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Rare Books and the Rare Book Trade
Book Collecting Now Cover

New publication by Chatwin Books (US) looks at today's book collecting

Published on 14 May 2019
Indeed, “Books don’t just furnish a room,” Michael Dirda writes in Browsings. “. . . Digital texts are all well and good, but books on shelves are a presence in your life. As such, they become a part of your day-to-day existence, reminding you, chastising you, calling to you. Plus, book collecting is, hands down, the greatest pastime in the world.”
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Leonardo da Vinci's Library

Leonardo da Vinci: reflected in his library

Published on 06 May 2019
Leonardo da Vinci was a tireless and inquisitive reader. He owned more than 200 books about science and technology as well as literary and religious topics. An exhibition organized by the Max Planck Institute for the History of Science and the Berlin State Library at the Museo Galileo in Florence sheds new light on the intellectual cosmos of the artist, engineer, and philosopher, who remains as fascinating as ever 500 years after his death.
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From the Vault

A sneak peek in our archives


Paul Foster Books. First Catalogue 1993

Yesterday I received several boxes, from my Printer, containing my latest Catalogue. It is always an exciting time for a bookseller. Months of hard work, buying, researching and cataloguing the books, not to mention proof reading and checking photo images, have gone into this one little volume, and it is as near to publishing as most book dealers ever get. This latest catalogue is a selection of the more interesting items I have bought recently, listing 190 books over 48 text pages and with a sixteen page colour section full of photographs in the middle, the whole lot wrapped in colour printed, gloss finished, covers. It is a modest little booklet by some standards, but when I compare it to the catalogues I was producing back in the 1990's it seems a world away. My business, and my catalogues, have seen remarkable advances in technology over the last 20 years.
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Collecting Rare Books and First Editions - Margaret Fuller: America's First Feminist

May 23 is the birthday of writer Margaret Fuller (1810), who is considered the first American feminist. She wrote Women in the Nineteenth Century (1845), which is regarded as the first major feminist work published in the country. It was first published in The Dial Magazine, for which Fuller had served as founding editor before turning those duties over to co-founder Ralph Waldo Emerson. In the book, Fuller argued that mankind would evolve to understand divine love and that women alongside men would share in divine love. Fuller was a favorite in the New England Transcendentalist community. Among her friends were Bronson Alcott (Louisa May's father), Nathaniel Hawthorne, Henry David Thoreau, and Horace Greeley, for whom she worked as first literary critic of the New York Tribune. She served as foreign correspondent for the Tribune, touring Europe and setting in Rome, where she married. She was returning to the United States in 1850 but drowned, along with her husband and young son, when her ship hit a sandbar and sank off New York. She was 40 years old.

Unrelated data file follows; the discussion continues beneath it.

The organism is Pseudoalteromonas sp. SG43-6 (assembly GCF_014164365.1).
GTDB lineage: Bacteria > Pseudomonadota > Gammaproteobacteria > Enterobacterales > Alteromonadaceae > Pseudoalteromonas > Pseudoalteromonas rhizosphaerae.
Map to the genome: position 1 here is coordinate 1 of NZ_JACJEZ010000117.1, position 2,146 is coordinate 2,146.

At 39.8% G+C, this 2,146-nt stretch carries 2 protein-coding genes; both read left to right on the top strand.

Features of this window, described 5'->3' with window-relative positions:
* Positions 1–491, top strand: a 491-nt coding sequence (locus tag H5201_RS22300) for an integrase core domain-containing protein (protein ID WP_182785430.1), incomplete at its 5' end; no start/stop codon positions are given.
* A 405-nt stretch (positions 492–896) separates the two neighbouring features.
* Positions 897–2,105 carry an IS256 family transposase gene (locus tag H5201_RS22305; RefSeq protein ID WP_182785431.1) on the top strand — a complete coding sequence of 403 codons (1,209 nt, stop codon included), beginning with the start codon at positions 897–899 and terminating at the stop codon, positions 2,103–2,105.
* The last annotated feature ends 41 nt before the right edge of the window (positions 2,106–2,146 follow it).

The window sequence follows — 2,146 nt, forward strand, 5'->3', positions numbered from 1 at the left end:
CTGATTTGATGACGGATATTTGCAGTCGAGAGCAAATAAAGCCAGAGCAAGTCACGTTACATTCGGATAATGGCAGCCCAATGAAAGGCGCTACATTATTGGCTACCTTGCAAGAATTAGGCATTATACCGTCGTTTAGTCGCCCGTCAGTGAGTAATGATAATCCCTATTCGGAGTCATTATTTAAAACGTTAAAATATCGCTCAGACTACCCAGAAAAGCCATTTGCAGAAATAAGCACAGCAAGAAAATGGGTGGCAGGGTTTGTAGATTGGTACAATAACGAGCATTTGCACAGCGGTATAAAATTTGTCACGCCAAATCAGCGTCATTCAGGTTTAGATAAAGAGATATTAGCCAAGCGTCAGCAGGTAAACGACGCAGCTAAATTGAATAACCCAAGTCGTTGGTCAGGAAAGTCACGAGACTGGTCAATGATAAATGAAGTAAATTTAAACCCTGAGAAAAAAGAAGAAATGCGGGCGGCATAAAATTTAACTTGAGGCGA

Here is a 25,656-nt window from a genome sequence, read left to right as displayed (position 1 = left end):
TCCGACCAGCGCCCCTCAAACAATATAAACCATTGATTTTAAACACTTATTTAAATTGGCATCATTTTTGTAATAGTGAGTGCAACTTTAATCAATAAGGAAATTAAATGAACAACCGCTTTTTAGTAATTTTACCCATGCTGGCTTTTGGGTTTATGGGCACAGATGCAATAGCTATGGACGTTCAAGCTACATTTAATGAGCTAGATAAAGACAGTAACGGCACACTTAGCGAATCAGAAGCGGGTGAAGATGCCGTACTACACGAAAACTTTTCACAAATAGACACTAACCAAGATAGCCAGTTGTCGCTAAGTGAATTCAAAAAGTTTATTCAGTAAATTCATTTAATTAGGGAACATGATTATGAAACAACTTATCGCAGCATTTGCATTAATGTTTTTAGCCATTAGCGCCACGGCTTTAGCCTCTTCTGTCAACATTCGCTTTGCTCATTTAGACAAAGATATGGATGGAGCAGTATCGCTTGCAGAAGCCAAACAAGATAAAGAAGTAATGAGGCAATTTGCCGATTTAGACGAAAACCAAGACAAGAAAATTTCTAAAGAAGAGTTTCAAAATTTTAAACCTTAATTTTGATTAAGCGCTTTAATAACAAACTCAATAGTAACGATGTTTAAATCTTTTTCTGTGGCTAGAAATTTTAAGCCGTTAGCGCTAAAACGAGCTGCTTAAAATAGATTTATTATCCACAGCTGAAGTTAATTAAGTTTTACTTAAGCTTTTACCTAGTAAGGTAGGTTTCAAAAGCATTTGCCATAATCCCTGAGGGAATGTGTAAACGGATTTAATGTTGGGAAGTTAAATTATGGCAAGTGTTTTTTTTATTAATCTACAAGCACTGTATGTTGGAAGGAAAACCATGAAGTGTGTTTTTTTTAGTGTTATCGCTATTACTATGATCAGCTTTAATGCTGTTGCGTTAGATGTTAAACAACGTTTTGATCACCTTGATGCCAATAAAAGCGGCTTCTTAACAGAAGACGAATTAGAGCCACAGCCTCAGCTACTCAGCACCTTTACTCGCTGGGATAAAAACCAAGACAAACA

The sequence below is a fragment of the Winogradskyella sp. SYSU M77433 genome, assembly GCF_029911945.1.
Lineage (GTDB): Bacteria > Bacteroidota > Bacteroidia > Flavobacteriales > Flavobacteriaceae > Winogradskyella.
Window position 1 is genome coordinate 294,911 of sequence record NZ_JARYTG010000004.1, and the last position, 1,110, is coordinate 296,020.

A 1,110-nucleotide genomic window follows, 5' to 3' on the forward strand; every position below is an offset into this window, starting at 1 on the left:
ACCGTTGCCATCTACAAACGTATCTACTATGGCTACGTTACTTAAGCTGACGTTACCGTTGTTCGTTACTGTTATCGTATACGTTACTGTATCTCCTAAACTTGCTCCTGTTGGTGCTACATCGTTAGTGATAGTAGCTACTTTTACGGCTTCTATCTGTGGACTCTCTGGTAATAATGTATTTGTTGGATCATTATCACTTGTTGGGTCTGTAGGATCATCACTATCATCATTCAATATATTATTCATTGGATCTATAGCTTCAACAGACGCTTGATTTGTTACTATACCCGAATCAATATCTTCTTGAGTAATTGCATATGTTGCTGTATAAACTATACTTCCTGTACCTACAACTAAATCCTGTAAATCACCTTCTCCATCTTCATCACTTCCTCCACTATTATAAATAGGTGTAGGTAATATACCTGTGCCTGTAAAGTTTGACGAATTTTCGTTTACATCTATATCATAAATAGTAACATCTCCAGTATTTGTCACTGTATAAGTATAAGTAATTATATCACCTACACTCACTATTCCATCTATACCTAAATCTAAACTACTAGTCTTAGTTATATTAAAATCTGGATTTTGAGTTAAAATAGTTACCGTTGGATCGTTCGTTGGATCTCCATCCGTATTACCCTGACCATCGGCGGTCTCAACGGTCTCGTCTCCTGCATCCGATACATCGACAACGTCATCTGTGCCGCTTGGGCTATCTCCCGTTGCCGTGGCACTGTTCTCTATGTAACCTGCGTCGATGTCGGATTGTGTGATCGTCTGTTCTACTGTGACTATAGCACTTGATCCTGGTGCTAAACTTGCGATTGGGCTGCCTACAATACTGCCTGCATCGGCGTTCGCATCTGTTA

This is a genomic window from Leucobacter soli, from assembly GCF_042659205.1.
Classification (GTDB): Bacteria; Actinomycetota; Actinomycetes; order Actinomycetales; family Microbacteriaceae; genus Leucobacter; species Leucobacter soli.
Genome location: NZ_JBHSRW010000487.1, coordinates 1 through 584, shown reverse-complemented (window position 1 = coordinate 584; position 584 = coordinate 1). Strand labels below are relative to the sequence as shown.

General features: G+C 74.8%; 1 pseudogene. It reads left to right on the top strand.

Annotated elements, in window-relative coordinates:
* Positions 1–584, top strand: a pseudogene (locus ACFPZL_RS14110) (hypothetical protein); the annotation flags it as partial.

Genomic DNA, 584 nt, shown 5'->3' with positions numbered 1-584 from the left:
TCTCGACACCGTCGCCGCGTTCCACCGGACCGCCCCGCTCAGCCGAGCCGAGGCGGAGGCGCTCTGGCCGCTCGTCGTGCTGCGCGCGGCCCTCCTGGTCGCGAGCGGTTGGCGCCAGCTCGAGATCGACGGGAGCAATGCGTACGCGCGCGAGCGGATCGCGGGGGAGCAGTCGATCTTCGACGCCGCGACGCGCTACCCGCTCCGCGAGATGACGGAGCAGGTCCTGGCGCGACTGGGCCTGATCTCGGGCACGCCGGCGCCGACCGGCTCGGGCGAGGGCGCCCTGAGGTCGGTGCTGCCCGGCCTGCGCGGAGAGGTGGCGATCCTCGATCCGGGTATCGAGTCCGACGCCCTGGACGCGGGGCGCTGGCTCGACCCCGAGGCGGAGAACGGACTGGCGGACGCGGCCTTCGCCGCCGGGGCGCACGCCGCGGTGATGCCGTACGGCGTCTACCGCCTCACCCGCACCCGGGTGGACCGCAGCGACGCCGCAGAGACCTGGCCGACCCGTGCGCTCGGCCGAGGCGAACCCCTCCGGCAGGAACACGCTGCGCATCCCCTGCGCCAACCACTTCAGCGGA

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Books and Hope for South Sudan … Help fill the empty bookshelves on UNESCO World Book and Copyright Day

"Peace is not something that exists on a piece of paper. True peace is created in the hearts, minds, and actions of women and men. True peace will exist when all citizens of South Sudan sincerely accept each other, respect each other, and can start honest and open dialogues with one another to resolve their differences amicably. True peace will only exist when the 10,000 children and youths who participated in this conflict are given the education they deserve and helped to re-integrate into society ..." Forest Whitaker
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Manuscript Collecting - An Endangered Species

I am the owner of Barry R. Levin Science Fiction and Fantasy Literature, a firm of rare book dealers of science fiction, fantasy, and horror, and I was discussing with her the acquisition of a manuscript written by one of her authors. When I say manuscript, I mean the physical artifact — the words on the paper. Manuscripts are the most important literary collectible and over the years my firm has handled many of the major ones, a number of them for award-winning novels. We always try to purchase all notes and drafts, so that the creative process can be traced from the original idea to the final setting-copy. To that end I asked Perkins to make sure that her client included in the final manuscript package the final draft, the setting-copy (this is the manuscript copy sent to publisher from which the publisher's printer sets the type). She told me that the author had submitted his copy on a disk - that no setting-copy was sent to the publisher at all. From the standpoint of collectors, archivists and literary scholars, this has to be the last straw.
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